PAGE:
There is a slight difference between bringing a suit for possession u/s 7 and u/s 8 of SRA.  Under section 8 no suit can be brought about against the owner of the property, and the suit is confined only to the return of the specific property.  While u/s 7 person enjoying temporary or special possession can sue the owner. Secondly, recovery sought is for the specific movable property or equal monetary value of the property.     

Under any of the above-mentioned circumstances a suit for possession of the specific property shall lie under SRA, and the procedure to initiate such action shall be as per CPC.  

Limitation period

The limitation period for filing suit for possession is 3 years. It shall commence as per narration is given in the extract taken from Apex Court Judgment in Sankar Dastidar vs Shrimati Banjula Dastidar & Anr dated 5 December 2006.

“6. Articles 68, and 69 of the Limitation Act govern suits in respect of the movable property. For specific movable property lost or acquired by theft, or dishonest misappropriation or conversion; knowledge as regards possession of the party shall be the starting point of limitation in terms of Article 68. For any other specific movable property, the time from which the period begins to run would be when the property is wrongfully taken, in terms of Article 69.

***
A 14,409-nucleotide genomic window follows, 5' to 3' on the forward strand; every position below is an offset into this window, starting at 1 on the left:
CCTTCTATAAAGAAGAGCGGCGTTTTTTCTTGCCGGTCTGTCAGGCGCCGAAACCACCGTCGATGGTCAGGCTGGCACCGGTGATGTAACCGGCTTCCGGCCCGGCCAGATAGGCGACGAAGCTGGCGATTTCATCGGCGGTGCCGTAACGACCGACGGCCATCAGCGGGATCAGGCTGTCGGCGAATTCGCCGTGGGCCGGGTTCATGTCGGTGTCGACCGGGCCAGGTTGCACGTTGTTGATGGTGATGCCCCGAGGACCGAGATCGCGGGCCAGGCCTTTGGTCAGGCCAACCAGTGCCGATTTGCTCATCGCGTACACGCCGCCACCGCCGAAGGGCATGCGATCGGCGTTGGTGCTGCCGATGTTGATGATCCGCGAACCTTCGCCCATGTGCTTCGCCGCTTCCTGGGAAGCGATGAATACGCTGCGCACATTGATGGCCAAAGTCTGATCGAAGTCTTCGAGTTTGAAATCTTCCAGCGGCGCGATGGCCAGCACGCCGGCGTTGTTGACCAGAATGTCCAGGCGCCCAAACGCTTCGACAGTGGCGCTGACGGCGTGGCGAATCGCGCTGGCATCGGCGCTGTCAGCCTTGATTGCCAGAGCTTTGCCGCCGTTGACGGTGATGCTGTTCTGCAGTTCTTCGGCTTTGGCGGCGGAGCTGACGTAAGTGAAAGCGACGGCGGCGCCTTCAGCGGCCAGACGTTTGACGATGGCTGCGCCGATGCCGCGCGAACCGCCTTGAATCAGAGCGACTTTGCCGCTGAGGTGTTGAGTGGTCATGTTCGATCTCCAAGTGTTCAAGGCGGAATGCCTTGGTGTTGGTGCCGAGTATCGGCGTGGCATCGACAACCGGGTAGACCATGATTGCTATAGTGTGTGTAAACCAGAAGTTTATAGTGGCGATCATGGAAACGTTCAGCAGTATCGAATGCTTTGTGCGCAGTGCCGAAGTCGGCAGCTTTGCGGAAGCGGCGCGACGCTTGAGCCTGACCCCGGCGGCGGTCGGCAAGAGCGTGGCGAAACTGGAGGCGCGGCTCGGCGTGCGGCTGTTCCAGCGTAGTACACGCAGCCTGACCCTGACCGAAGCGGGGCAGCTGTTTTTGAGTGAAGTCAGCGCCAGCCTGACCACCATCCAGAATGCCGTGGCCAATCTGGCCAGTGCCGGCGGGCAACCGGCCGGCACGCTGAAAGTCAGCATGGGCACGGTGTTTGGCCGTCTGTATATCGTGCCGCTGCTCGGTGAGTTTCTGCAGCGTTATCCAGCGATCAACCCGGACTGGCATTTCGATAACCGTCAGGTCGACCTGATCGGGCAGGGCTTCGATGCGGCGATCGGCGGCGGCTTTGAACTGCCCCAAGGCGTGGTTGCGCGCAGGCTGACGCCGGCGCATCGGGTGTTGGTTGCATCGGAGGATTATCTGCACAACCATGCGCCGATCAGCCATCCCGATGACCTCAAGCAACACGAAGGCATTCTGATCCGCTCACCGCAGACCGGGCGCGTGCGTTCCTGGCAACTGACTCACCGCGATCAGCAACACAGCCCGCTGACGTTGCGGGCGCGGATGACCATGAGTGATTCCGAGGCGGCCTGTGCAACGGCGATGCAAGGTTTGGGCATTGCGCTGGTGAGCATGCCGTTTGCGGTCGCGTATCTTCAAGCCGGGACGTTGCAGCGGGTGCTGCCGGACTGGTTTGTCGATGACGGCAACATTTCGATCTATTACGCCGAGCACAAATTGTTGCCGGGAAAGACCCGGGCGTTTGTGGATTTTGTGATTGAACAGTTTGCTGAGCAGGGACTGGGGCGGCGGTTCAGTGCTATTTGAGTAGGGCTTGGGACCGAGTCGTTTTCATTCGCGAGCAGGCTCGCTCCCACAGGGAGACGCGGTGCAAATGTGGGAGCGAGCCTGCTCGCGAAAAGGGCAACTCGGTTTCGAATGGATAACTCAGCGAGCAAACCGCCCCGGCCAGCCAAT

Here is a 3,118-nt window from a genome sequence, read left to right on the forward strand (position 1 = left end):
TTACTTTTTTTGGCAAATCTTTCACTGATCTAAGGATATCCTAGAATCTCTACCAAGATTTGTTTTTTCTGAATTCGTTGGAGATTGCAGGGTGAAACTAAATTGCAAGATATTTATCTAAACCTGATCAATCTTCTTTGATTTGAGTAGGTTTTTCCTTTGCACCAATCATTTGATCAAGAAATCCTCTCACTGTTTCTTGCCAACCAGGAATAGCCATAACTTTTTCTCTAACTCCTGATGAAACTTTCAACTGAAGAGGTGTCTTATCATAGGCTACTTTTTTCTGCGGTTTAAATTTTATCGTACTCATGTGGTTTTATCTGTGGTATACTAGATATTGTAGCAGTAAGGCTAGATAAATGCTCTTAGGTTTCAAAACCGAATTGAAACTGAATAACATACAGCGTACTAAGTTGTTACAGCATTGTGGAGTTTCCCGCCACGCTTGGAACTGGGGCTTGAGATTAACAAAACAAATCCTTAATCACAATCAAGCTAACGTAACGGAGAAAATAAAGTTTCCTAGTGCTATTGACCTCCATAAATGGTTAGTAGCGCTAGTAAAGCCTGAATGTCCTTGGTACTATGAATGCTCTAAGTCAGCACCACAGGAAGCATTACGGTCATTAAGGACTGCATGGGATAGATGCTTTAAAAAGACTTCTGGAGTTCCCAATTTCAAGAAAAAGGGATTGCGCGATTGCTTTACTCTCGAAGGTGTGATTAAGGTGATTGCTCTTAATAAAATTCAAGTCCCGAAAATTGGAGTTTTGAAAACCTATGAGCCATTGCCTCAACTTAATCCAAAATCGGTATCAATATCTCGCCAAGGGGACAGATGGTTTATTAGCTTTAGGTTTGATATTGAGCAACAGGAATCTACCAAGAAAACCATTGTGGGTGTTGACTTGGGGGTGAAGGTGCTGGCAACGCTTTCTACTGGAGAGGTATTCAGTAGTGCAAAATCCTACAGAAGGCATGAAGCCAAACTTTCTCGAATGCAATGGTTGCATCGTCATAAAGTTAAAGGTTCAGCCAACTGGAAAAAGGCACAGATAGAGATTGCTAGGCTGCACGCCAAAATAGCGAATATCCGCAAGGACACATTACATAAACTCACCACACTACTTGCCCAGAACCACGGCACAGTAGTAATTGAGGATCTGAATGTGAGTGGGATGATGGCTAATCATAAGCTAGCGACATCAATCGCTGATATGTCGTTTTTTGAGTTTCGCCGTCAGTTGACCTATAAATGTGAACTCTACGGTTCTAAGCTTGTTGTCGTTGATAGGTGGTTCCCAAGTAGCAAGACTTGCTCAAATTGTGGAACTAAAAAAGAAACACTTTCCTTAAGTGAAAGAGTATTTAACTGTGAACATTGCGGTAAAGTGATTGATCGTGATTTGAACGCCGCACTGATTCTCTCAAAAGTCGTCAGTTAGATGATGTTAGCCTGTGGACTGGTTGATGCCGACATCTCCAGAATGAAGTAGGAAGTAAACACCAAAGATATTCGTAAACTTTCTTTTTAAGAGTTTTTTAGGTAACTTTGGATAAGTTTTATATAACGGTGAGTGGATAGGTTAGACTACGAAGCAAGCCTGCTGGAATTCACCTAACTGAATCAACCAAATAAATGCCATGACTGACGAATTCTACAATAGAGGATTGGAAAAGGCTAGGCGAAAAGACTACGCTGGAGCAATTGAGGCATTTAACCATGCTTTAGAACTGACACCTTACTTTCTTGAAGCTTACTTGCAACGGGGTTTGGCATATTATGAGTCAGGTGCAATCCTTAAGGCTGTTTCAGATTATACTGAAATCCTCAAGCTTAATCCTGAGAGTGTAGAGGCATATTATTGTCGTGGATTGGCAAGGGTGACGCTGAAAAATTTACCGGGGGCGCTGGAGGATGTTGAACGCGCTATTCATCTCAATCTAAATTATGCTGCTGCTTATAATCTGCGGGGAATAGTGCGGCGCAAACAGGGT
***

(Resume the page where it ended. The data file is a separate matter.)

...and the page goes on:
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Similarly, limitation period to recover movable property deposited or pawned with depositary or pawnee shall be three years, under article 70, from the date of refusal after demand.   And if such movable property is sold then 3 years from the date the sale is known to the owner of the movable property, article 71. 

Common circumstances giving rise to suit for possession 

Perhaps most common instances are when financed motor vehicles, private and commercial are repossessed by the agents of the financers.  This is done without following the due process of law. The most frequent reason being that the owner has failed to deposit the payments due on time.  

A trustee or beneficiary can also seek possession of the movable property as per the instrument executed in this regard.  

Due process of law

 

  • File a suit for possession, within the limitation period of 3 years u/s 7 or 8 of SRA.  Except for specific movable property which is lost, or acquired by theft, dishonest misappropriation or conversion.  
  • Provide proof of entitlement/possession of the suit property.